Wednesday, 7 August 2019

South Africa's terminal illness.



Sometimes you have to recognise what the numbers say. Sometimes you have to measure what your soul desires against what the tide of reality pours against the skin of your desiring.

Last night I stood holding the hand of a terminal patient. His eyes looked back into mine, but without the sense of any outcome. The last time I saw that look was in the eyes of a dog I had to put down.

I see the same look now in the eyes of the country in which I grew up.

I hate being told what to think, feel, act, decide, love. Especially love. Because love means connection, and if you love your country, you feel connected to it, at an important level and in an important way.

These obtuse so-called leaders of South Africa, vying for power and position as they are, really do escape that sense of love for the land that we intuited as we grew up. And I use that word "we" advisedly. We were free to love. The landscapes, the skyscapes, the city-smells, the tastes and tests of home, the loneliness of truthful language, the erotic expectation that life would always be good and fruitful, the touches of hope that held out important expectations that have now come to nothing: when you love a country, you honour something that is felt , known and grounds itself irreversibly. African sunrises and sunsets.

This is all valuable and romantic.

But the soul of the city has overcome the country's soul. The politicians have fulfilled their promise of emptiness and disappointment, and worse, destabilisation, death and eventually, the total destruction of what once was a powerhouse of discipline, desire, purpose and punishment for failing.

Failure has become the purpose now, in this weird, dry and spiritually bankrupt country. Maybe JM Coetzee could write more novels: I don't have the time.

He lectured me and I walked out, really bored. Another kind of lesson.

Sometimes you have to recognise, not suggest.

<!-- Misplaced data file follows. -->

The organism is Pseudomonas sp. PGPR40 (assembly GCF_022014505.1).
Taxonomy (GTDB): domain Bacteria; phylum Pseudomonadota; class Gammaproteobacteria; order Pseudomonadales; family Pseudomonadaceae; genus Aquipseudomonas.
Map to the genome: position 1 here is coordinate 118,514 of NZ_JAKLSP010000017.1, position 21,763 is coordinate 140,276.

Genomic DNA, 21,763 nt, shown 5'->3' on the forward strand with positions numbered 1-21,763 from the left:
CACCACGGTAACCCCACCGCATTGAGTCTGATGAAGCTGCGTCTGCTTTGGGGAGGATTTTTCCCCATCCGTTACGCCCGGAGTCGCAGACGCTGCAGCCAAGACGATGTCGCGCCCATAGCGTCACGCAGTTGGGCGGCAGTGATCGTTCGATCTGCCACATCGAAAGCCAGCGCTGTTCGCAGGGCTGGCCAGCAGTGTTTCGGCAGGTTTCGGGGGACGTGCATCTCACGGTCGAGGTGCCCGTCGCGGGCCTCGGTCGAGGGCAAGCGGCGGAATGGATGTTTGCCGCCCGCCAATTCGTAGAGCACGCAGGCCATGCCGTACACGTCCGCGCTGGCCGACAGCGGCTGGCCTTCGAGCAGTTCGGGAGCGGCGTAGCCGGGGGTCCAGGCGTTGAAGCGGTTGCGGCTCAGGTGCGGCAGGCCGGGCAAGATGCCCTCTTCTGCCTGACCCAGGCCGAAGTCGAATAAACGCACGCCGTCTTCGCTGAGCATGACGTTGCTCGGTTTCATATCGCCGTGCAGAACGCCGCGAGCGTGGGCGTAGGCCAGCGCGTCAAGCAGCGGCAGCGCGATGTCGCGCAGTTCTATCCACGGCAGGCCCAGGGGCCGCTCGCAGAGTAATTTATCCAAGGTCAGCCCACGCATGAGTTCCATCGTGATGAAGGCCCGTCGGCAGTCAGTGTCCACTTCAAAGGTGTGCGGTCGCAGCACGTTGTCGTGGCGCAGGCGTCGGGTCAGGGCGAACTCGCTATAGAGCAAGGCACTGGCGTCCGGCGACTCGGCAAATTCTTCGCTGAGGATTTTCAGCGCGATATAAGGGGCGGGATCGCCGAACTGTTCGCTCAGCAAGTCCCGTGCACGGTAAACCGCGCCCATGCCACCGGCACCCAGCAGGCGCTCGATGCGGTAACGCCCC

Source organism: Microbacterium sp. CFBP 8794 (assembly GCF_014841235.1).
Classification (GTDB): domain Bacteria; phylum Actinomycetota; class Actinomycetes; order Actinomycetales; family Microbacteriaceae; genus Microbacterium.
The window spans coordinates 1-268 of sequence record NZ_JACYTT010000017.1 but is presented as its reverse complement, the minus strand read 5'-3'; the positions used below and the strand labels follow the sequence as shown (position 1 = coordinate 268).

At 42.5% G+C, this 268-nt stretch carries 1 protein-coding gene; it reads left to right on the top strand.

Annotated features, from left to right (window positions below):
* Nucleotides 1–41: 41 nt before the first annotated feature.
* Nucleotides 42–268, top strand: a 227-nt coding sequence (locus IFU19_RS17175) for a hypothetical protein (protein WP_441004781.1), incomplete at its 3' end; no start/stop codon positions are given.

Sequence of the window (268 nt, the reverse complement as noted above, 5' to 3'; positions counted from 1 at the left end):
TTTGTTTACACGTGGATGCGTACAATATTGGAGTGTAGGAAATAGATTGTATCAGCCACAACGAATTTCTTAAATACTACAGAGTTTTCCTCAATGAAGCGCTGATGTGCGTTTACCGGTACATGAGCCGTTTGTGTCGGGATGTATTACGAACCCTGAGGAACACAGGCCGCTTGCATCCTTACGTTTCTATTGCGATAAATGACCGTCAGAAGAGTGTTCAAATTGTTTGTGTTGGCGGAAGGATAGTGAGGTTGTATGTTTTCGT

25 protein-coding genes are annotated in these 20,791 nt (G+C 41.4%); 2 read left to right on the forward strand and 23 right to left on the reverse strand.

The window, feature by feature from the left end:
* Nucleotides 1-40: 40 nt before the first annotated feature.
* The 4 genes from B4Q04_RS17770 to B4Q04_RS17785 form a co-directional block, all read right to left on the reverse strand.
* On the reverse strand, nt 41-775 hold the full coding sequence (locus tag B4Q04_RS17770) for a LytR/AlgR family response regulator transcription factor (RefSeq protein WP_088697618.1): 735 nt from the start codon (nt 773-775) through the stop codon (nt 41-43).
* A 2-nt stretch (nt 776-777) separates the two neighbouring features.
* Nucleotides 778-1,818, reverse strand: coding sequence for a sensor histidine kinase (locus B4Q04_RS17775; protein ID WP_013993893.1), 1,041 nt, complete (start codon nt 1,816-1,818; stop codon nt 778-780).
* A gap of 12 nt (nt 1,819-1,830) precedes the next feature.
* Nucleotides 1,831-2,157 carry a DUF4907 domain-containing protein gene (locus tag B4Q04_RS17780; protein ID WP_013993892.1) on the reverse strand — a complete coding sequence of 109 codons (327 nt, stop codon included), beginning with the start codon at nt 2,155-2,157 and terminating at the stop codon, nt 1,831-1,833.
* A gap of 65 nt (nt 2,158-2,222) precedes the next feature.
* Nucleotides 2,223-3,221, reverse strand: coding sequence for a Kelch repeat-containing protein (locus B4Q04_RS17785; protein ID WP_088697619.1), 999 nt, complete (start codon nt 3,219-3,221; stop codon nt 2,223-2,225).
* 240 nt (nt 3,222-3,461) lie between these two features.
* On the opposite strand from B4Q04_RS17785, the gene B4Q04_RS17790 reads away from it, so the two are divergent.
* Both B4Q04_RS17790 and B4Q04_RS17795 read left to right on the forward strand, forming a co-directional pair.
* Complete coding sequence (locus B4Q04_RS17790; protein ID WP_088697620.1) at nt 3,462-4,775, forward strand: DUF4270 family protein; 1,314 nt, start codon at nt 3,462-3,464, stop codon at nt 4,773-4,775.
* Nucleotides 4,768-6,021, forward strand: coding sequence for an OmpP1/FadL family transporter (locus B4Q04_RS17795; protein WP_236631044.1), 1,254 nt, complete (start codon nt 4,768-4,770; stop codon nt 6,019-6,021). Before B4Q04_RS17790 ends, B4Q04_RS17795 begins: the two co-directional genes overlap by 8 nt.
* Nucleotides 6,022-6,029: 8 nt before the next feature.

What do you do when a country's pulse fails, when breath becomes too expensive, when heartbeat accepts a flattening landscape, when skin shudders away from a purposefully dark cruelty?

Well, what I do is count years, watch what youthfulness does, and reckon that human yearning is for something, but nobody knows what.

Let me tell you that youthfulness is a wrecking-ball in South Africa. The education system promotes bullies. That's the truth. I've been in the classroom. My leadership was destroyed exactly so that thuggery could be freed. I'm against thuggery, myself. No chance. The thugs are designed to beat all.

This is the actual curriculum for education. So you can see what's coming.

I'd like to smack the well-paid faces of educationally employed hypothetical humans. They're educated enough. They know what I mean.

With others, they've killed the country.

The terminal illness boils down to incoherent, deliberately truncated consciousness, diminishingly focused on rhetoric that breaks artificial ideas. Rail against colonialism, but destroy paintings, #everythingthat isn'tmemust fall, while trains burn, buses burn, trucks are hijacked, farmers murdered, mob justice dispensed, brazen robberies race on, and best of all a rogue ex-president resurrects ?

South Africa's corpuscles can't cope with dreams against this kind of counter-reality revolution. I was taught to fight, taught to kill. It's just that now I have the freedom to choose my target whereas in the apartheid years I found I had to choose against the target they gave me. Which I did. Whereas the enemy they described was something I couldn't find, now I can.

n the one hand I could attempt an aggressive path, hector the perpetrators of corruption and incompetence and kill them one by one: it's tempting, but needs an effective stealth which eludes general affirmation. Bit like chemo, you take out more than required. Stray bullets and bullies  speak the same language.

You mustn't become part of the terminal language.

So for now, I simply point it out. I do the Story Clinic. The real story is important to know. The situation in South Africa has turned a corner, and become terminal. There's no return to a previous health. Sorry about that.

So do we kill or heal? Is it chemo or counselling talk?

Tough call. Depends on who's listening, or purposefully not listening.

I'm for holding the patient's pulse and listening, intuiting the tide that the body uses to move on.

I hate being told how to love. I do not love what this country's so-called leaders use as rhetoric to call anyone to offer their sacrifices. I sacrifice nothing to Zuma and Silent Cyril. They offer no love, you can sense that. And as for the spoilers, Malema Inc, with them trade love for lucre.

The usual.

Most unfortunately, the diagnosis is there. Terminal.

Nothing left.

Sorry for all.